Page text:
presented by John McCarthy
It can be difficult to know where to start and how to plan for the future when working with children with complex communication needs. Although the range of needs and complications can be overwhelming there is a manageable set of interventions that can be delivered to match a child’s current and future needs. The interventions cover strategies for children who are not yet communicating intentionally to those who are moving into reading and writing.
This is part two of a three part series covering Pediatric Augmentative and Alternative Communication. Be sure to watch:
Pediatric Augmentative and Alternative Communication Part 1: Introduction
Pediatric Augmentative and Alternative Communication Part 3: Intervention
John McCarthy is an Associate Professor and the Associate Director of Communication Sciences and Disorders at Ohio University. He teaches courses on AAC, interprofessional education, preprofessional orientation, language development, and introduction to communication disorders. His research interests include developing better computer user interfaces and expanding the creative possibilities for children and young adults with complex communication needs. Experiences as a school-based SLP, a background in voice performance, and an interest in technology have been major influences in his career. Currently he is part of Ohio's Medicaid Technical Assistance and Policy Program (MEDTAPP) Healthcare Access Initiative (HCA) to improve interprofessional education outcomes with a focus on technology tools.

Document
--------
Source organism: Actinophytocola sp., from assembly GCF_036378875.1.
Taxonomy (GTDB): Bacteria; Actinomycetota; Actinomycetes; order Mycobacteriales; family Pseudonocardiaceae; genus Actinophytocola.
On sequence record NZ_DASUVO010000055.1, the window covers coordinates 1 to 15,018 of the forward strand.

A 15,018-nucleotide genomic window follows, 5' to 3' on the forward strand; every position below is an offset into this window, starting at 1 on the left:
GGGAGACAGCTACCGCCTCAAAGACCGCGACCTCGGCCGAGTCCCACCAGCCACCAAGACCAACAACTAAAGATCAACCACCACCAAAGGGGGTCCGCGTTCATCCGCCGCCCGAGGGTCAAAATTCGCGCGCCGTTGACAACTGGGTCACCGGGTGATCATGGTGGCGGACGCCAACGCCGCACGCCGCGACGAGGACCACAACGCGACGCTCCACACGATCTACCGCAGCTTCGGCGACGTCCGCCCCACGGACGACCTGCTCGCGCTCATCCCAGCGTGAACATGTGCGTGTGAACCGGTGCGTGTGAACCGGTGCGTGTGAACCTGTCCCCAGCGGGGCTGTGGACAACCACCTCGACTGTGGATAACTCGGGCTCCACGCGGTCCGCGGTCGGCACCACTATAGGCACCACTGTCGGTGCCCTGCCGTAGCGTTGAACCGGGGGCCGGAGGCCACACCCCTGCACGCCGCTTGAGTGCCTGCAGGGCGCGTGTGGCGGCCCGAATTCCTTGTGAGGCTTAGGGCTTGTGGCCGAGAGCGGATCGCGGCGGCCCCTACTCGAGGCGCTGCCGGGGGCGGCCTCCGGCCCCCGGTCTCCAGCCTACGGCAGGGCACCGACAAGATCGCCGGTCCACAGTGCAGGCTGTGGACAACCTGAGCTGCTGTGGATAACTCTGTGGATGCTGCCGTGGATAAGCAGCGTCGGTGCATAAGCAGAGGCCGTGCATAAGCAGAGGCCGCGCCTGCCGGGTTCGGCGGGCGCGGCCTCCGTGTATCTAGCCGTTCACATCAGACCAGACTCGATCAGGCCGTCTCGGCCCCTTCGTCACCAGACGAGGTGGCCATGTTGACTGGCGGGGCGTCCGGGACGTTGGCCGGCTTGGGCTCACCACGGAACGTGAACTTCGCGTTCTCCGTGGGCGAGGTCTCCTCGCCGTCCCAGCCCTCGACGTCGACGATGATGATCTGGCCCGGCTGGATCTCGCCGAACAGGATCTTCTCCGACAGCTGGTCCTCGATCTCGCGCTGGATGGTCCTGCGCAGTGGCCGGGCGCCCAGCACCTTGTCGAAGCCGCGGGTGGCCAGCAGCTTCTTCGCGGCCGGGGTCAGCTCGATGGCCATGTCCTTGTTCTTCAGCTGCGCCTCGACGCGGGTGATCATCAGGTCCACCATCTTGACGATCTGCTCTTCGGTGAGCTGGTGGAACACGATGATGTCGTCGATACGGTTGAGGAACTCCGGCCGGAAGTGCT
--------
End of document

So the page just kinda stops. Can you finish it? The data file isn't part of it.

This chapter begins with an overview of overall goals for a Pediatric Augmentative and Alternative Communication Assessment. The structure of the assessment will be built with the goals as a foundation. Next, an overview for assessing language development is provided. The chapter then focuses on pre-intentional communication.
This chapter provides an overview of the Communication Matrix and the AAC Profile. The chapter describes how the Communication Matrix can be used to assess beginning communicators and how the AAC profile can be used to assess children who are using some form of aided AAC. The AAC Profile allows for initial assessment and helps to guide intervention planning.
This chapter reviews other useful assessment tools such as the CSBS-DP, Functional Communication Profile and the Clinical Assessment of Language Comprehension. The chapter also discusses assessment of expressive language. Expressive language is something to examine, even and especially for children who can’t talk. Several different ways to assess expressive language are discussed.
This chapter will discuss the other key areas of assessment, including symbol size, layout, literacy, natural speech and participation.